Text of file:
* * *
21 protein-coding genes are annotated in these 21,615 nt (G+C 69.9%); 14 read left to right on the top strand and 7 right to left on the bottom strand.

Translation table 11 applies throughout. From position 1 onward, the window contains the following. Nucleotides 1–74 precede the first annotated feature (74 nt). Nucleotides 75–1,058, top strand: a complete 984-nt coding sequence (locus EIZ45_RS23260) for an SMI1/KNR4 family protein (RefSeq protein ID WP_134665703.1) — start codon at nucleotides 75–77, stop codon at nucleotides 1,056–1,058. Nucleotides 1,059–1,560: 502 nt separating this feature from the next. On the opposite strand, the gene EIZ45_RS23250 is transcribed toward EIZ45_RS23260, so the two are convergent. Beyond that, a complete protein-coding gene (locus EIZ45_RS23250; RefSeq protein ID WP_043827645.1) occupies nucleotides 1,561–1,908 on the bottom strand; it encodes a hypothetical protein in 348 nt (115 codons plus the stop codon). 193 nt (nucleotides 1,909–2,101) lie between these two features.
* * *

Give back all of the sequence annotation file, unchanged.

21 protein-coding genes are annotated in these 21,615 nt (G+C 69.9%); 14 read left to right on the top strand and 7 right to left on the bottom strand.

Translation table 11 applies throughout. From position 1 onward, the window contains the following. Nucleotides 1–74 precede the first annotated feature (74 nt). Nucleotides 75–1,058, top strand: a complete 984-nt coding sequence (locus EIZ45_RS23260) for an SMI1/KNR4 family protein (RefSeq protein ID WP_134665703.1) — start codon at nucleotides 75–77, stop codon at nucleotides 1,056–1,058. Nucleotides 1,059–1,560: 502 nt separating this feature from the next. On the opposite strand, the gene EIZ45_RS23250 is transcribed toward EIZ45_RS23260, so the two are convergent. Beyond that, a complete protein-coding gene (locus EIZ45_RS23250; RefSeq protein ID WP_043827645.1) occupies nucleotides 1,561–1,908 on the bottom strand; it encodes a hypothetical protein in 348 nt (115 codons plus the stop codon). 193 nt (nucleotides 1,909–2,101) lie between these two features.